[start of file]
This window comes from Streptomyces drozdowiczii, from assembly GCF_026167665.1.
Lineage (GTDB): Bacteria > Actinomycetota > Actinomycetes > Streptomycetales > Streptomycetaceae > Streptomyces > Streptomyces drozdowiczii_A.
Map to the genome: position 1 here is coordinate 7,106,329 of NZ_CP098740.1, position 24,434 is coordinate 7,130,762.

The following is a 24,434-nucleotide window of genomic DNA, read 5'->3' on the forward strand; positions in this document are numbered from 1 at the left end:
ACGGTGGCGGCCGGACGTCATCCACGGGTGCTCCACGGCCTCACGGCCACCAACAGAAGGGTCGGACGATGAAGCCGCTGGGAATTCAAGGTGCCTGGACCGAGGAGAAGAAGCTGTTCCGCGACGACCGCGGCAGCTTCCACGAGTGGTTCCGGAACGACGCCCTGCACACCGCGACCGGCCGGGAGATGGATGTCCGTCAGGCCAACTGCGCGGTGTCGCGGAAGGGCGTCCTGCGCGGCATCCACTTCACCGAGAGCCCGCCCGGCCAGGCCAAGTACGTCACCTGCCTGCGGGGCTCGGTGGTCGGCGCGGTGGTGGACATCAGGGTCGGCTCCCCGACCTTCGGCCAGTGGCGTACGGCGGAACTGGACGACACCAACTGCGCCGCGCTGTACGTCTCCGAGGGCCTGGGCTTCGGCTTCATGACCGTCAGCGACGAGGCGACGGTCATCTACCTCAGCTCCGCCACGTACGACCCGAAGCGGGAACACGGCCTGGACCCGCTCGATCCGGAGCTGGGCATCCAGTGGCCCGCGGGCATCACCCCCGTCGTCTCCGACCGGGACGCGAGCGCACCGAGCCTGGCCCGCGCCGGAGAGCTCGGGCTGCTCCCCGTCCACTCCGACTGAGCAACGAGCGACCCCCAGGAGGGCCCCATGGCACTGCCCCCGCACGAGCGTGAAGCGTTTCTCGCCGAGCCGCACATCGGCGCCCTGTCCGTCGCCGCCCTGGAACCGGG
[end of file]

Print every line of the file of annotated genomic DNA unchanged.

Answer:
This window comes from Streptomyces drozdowiczii, from assembly GCF_026167665.1.
Lineage (GTDB): Bacteria > Actinomycetota > Actinomycetes > Streptomycetales > Streptomycetaceae > Streptomyces > Streptomyces drozdowiczii_A.
Map to the genome: position 1 here is coordinate 7,106,329 of NZ_CP098740.1, position 24,434 is coordinate 7,130,762.

The following is a 24,434-nucleotide window of genomic DNA, read 5'->3' on the forward strand; positions in this document are numbered from 1 at the left end:
ACGGTGGCGGCCGGACGTCATCCACGGGTGCTCCACGGCCTCACGGCCACCAACAGAAGGGTCGGACGATGAAGCCGCTGGGAATTCAAGGTGCCTGGACCGAGGAGAAGAAGCTGTTCCGCGACGACCGCGGCAGCTTCCACGAGTGGTTCCGGAACGACGCCCTGCACACCGCGACCGGCCGGGAGATGGATGTCCGTCAGGCCAACTGCGCGGTGTCGCGGAAGGGCGTCCTGCGCGGCATCCACTTCACCGAGAGCCCGCCCGGCCAGGCCAAGTACGTCACCTGCCTGCGGGGCTCGGTGGTCGGCGCGGTGGTGGACATCAGGGTCGGCTCCCCGACCTTCGGCCAGTGGCGTACGGCGGAACTGGACGACACCAACTGCGCCGCGCTGTACGTCTCCGAGGGCCTGGGCTTCGGCTTCATGACCGTCAGCGACGAGGCGACGGTCATCTACCTCAGCTCCGCCACGTACGACCCGAAGCGGGAACACGGCCTGGACCCGCTCGATCCGGAGCTGGGCATCCAGTGGCCCGCGGGCATCACCCCCGTCGTCTCCGACCGGGACGCGAGCGCACCGAGCCTGGCCCGCGCCGGAGAGCTCGGGCTGCTCCCCGTCCACTCCGACTGAGCAACGAGCGACCCCCAGGAGGGCCCCATGGCACTGCCCCCGCACGAGCGTGAAGCGTTTCTCGCCGAGCCGCACATCGGCGCCCTGTCCGTCGCCGCCCTGGAACCGGG